7) I’ve always been into Scarlett Johansson, but her Black Widow was pretty damn cool. I’d hoped that her character would have been more developed, but I guess that all depends on whether or not they can get her in The Avengers movie–I hope so, because it would be nice to see her do something other than look unreadable or look like a badass. Granted, regardless of what the character is required to look, it would still involve the audience looking at Scarlett Johansson, which is enough to divert enough blood from my brain for me to ignore my issues with the script.

8) Having seen the film for a second time–that Iron Man/War Machine vs. Hammer Drones action sequence is even more wonderful than it was the first time. I swear, I could watch that shit on repeat for hours.

9) This is both gripe and praise: while I was disappointed that the Justin Hammer character was not a peer of Tony Stark (I was hoping for more of a legitimate threat than simply a rich dude who’s more of a George W. Bush-type bumbler than, say, the Ivan Vanko character), I was pleased that they at least set the character up for a longer, more interesting arc. (“Armor Wars,” anyone?) I love Sam Rockwell, and hope they make the character less comic relief and more legitimate menace in the future–say, by having him arm the Mandarin.

The Failure of “Kick-Ass.” HERE BE SPOILERS

Posted in film, nerdiness on April 26, 2010 by darryl zero

“The first time I ogled myself in the bedroom mirror I realized how far off the mark the comic books had been. It didn’t take a trauma to make you wear a mask. It didn’t take your parents getting shot…or cosmic rays or a power ring… Just the perfect combination of loneliness and despair.” –Kick-Ass, issue #1, page 16.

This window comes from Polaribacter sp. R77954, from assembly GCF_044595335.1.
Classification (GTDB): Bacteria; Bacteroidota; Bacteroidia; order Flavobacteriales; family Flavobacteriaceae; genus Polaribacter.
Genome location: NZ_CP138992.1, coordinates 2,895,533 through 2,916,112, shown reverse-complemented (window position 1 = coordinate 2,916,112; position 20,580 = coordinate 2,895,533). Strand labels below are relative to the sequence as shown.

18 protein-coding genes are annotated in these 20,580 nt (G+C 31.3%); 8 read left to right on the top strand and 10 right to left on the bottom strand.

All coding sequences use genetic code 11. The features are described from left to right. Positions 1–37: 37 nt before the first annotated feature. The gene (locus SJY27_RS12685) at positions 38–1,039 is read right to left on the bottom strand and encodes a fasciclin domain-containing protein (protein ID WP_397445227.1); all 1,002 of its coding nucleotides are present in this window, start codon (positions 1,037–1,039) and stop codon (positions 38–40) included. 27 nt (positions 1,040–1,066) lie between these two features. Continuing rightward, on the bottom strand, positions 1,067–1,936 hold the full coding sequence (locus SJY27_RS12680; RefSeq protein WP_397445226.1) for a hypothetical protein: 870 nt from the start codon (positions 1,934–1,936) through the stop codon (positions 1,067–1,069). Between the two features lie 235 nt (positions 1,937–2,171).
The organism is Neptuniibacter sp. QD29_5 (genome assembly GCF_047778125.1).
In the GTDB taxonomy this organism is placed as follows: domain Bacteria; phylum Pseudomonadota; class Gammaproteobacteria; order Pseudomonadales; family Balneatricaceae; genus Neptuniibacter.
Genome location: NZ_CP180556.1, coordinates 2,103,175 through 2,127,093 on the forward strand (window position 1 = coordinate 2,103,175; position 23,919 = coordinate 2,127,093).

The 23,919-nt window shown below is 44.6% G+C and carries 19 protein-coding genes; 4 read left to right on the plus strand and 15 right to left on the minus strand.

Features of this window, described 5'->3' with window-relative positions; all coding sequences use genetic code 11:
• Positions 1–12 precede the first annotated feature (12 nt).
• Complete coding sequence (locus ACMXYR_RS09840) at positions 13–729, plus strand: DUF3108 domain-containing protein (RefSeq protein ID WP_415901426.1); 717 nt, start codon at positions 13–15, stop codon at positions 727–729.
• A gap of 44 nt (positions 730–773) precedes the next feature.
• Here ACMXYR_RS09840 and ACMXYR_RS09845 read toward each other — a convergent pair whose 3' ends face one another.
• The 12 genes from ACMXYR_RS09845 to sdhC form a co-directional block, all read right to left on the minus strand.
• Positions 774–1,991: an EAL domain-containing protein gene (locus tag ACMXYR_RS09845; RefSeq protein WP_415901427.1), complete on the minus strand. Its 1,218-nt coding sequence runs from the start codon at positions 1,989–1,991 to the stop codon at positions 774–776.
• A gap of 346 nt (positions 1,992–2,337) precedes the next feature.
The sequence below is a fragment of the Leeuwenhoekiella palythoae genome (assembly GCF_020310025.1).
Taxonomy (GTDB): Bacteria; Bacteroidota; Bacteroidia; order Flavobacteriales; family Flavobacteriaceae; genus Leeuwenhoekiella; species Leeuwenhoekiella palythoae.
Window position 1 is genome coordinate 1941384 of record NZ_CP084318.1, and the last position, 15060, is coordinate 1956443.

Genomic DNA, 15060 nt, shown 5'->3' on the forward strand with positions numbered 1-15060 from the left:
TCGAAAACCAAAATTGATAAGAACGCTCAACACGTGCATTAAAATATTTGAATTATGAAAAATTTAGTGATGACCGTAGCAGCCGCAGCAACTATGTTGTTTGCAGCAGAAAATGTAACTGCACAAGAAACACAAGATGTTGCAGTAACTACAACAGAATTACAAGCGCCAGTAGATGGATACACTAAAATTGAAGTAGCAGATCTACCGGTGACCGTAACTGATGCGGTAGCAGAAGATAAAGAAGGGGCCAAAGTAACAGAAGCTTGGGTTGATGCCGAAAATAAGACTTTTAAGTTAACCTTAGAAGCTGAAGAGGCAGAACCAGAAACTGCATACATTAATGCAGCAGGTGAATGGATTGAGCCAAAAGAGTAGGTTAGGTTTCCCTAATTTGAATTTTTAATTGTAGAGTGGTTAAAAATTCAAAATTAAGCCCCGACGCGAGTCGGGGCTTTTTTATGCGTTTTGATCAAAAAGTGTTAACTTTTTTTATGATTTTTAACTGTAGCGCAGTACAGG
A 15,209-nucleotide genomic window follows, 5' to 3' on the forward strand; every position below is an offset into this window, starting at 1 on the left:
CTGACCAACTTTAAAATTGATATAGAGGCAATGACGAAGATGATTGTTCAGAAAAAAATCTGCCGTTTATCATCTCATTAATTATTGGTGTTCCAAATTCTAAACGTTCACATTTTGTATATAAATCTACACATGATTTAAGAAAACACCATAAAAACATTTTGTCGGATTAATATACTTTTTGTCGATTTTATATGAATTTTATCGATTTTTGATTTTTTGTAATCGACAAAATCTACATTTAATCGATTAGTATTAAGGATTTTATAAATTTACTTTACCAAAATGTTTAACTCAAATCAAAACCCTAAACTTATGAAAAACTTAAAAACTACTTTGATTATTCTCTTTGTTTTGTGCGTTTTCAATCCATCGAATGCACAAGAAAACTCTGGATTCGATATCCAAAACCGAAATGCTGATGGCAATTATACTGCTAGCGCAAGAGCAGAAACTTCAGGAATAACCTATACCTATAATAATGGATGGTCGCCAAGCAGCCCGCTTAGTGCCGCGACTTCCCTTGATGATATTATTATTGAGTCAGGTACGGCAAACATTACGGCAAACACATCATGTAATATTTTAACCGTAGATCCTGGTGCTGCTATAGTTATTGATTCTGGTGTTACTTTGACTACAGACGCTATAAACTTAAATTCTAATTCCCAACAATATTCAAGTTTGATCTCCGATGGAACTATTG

I know, what with my notorious penchant for vocally skewering cinematic adaptations of comic books, I often tend to come across as something of a knee-jerk contrarian that hates everything that doesn’t match his exact memory of the characters and stories he loves. To the people who think that of me, who dismiss my criticism as simply angry fanboy nonsense, I can only offer the following in the way of explanation or reply:

Eat Many Dicks. Or, if you prefer the longer form:

In my epic Watchmen evisceration, I frequently mention comic book-based films that deviate from established literary canon, yet still remain awesome. While a comprehensive list of said films would take far longer to compose than I care to spend writing right now, one need look no further than my love of the first two Blade films as proof that my pissiness with comic-based films isn’t because I’m a meticulous proponent of literal adaptation–IT’S BECAUSE I AM, BY TRAINING, A FUCKING LITERARY CRITIC. Those who think I care too much, apply too high a qualitative standard, or just plain over-think these things should remember that my education leaves me not only qualified, but FUCKING NATURALLY INCLINED to critically examine language-based art. I suggest those people think of this any time they find themselves harshly judging something they’re trained to analyze.

With all that established, I now offer the following analysis of the cinematic misstep that is Kick-Ass.

I admit to beginning the film optimistically; the actors (especially Aaron Johnson as Kick-Ass and Chloë Moretz as Hit Girl) clearly throw themselves into their performances, and have so much fun that it makes it all at least a worthwhile spectacle. Even Nic Cage, the cast’s weakest link, provides enough laughs in his far-too-much screen time to distract from how annoying his acting is. Furthermore, the direction is equally solid; Matthew Vaughn coaxes the most from each performer (except Cage, clearly using his star power as an excuse to relentlesly chew scenery). Hell, even the script begins strongly, trimming some of the comic’s excesses and moving along tightly while still developing the characters.